Wal-Mart’s Kistler says the company isn’t about to take back used PLA for composting. “We’re not in the business of collecting garbage,” he says. “How do we get states and municipalities to set up composting systems? That is the million-dollar question. It’s not our role to tell government what to do. There is money to be made in the recycling business. As we develop packaging that can be recycled and composted, the industry will be developed.”
For their part, recycling facilities have problems with PLA too. They worry that consumers will simply dump PLA in with their PET. To plastic processors, PLA in tiny amounts is merely a nuisance. But in large amounts it can be an expensive hassle. In the recycling business, soda bottles, milk jugs and the like are collected and baled by materials recovery facilities, or MRFs (pronounced “murfs”). The MRFs sell the material to processors, which break down the plastic into pellets or flakes, which are, in turn, made into new products, such as carpeting, fiberfill, or containers for detergent or motor oil. Because PLA and PET mix about as well as oil and water, recyclers consider PLA a contaminant. They have to pay to sort it out and pay again to dispose of it.
NatureWorks has given this problem some thought. “If the MRF separates the PLA, we’ll buy it back from them when they’ve got enough to fill a truck,” says spokeswoman Bridget Charon. The company will then either take the PLA to an industrial composter or haul it back to Blair, where the polymer will be broken down and remade into fresh PLA.
Despite PLA’s potential as an environmentally friendly material, it seems clear that a great deal of corn packaging, probably the majority of it, will end up in landfills. And there’s no evidence it will break down there any faster or more thoroughly than PET or any other form of plastic. Glenn Johnston, manager of global regulatory affairs for NatureWorks, says that a PLA container dumped in a landfill will last “as long as a PET bottle.” No one knows for sure how long that is, but estimates range from 100 to 1,000 years.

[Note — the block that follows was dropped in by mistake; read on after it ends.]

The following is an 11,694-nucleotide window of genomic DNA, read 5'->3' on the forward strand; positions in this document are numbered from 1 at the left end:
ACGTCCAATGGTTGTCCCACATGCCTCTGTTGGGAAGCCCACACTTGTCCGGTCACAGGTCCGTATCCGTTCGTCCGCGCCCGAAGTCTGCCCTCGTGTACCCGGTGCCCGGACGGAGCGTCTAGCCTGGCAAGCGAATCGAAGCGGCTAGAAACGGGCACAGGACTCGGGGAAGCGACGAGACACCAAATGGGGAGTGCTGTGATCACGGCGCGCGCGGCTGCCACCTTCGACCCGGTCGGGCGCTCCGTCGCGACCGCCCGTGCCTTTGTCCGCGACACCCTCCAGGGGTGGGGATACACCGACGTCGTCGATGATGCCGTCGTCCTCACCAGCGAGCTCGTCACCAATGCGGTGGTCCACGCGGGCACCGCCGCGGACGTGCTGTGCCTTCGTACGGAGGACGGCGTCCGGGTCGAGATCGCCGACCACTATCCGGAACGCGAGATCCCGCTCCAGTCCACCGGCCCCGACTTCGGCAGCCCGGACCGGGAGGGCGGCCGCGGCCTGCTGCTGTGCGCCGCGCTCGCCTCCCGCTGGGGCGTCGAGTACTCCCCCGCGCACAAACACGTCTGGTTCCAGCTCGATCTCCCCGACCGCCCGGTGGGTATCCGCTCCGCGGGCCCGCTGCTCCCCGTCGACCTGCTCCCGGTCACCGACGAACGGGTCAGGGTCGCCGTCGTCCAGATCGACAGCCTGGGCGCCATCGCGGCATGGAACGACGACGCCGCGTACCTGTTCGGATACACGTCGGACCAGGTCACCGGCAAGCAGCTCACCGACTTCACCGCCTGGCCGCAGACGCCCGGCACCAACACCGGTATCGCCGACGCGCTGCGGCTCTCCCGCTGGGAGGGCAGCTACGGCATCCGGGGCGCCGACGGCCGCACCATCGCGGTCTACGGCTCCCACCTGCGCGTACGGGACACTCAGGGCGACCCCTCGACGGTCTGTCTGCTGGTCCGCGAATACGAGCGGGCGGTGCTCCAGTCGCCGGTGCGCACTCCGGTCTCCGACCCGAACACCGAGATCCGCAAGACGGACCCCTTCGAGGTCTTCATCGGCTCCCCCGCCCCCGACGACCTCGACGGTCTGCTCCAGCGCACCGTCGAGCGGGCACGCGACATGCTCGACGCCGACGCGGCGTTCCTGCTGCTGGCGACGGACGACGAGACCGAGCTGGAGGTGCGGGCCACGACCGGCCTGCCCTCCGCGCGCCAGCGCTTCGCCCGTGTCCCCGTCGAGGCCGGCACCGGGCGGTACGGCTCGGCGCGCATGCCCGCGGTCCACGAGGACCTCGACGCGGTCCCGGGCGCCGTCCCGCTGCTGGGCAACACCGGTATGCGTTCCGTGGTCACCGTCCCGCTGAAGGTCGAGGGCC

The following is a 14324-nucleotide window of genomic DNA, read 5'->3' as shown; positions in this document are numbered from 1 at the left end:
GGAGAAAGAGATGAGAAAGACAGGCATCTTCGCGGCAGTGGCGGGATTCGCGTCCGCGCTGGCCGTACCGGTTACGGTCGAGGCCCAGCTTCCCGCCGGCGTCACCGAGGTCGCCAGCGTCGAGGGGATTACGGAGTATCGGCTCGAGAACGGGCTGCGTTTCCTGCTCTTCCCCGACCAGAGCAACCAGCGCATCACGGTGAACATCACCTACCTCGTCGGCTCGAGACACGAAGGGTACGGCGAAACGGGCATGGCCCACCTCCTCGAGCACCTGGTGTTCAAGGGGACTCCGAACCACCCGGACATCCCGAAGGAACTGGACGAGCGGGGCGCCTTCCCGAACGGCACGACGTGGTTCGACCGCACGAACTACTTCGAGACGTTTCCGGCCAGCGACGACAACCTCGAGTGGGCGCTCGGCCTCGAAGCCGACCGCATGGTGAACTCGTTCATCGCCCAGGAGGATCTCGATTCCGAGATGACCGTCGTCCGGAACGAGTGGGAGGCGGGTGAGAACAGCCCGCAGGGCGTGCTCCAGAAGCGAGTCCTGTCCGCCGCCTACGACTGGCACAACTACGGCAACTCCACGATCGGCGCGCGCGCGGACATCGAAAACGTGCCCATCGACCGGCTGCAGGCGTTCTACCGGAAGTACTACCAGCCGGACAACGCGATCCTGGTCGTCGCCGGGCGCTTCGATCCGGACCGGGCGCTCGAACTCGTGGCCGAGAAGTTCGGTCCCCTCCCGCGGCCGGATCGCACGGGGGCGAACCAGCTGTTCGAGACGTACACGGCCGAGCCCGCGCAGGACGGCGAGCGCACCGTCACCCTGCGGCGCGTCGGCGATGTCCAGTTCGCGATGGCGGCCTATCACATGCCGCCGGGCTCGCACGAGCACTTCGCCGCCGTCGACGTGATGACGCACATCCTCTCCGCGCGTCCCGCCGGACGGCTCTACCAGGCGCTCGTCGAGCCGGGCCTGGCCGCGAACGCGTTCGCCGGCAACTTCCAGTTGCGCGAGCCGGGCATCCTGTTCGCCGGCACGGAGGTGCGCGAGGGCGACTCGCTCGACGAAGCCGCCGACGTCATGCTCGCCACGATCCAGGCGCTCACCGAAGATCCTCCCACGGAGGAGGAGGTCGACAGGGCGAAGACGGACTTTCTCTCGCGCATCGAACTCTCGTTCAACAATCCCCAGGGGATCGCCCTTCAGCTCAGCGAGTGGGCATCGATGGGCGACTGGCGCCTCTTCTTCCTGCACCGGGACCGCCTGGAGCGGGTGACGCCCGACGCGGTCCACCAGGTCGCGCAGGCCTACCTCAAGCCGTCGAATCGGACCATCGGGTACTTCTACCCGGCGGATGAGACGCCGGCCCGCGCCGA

Environmentalists have other objections to PLA. Lester Brown, president of the Earth Policy Institute, questions the morality of turning a foodstuff into packaging when so many people in the world are hungry. “Already we’re converting 12 percent of the U.S. grain harvest to ethanol,” he says. The USDA projects that figure will rise to 23 percent by 2014. “How much corn do we want to convert to nonfood products?” In addition, most of the corn that NatureWorks uses to make PLA resin is genetically modified to resist pests, and some environmentalists oppose the use of such crops, claiming they will contaminate conventional crops or disrupt local ecosystems. Other critics point to the steep environmental toll of industrially grown corn. The cultivation of corn uses more nitrogen fertilizer, more herbicides and more insecticides than any other U.S. crop; those practices contribute to soil erosion and water pollution when nitrogen runs off fields into streams and rivers.
NatureWorks, acknowledging some of those criticisms, points out that the corn it uses is low-grade animal feed not intended for human use. And it processes a small amount of non-genetically engineered corn for customers who request it. NatureWorks is also investigating better ways to segregate PLA in traditional recycling facilities, and it’s even buying renewable energy certificates (investments in wind power) to offset its use of fossil fuels. But there’s not much the company can do about the most fundamental question about corn plastic containers: Are they really necessary?
A few miles south of Blair, in Fort Calhoun, Wilkinson Industries occupies a sprawling, low brick building in a residential neighborhood. Wilkinson converts NatureWorks resin into packaging. In a warehouse-size room, the pellets are melted, pressed into a thin film and stretched into sheets that a thermoformer stamps into rigid containers—square, tall, rectangular or round. (PLA can also take the shape of labels, electronics casings, wrap for flowers, gift cards, clothing fiber and pillow stuffing.) “We’re shipping trays to Google’s cafeteria and to [filmmaker] George Lucas’ studio in San Francisco,” says Joe Selzer, a Wilkinson vice president. “We do trays for Del Monte’s and Meijer stores’ fresh cut fruit. And, oh yeah, we do Wal-Mart.”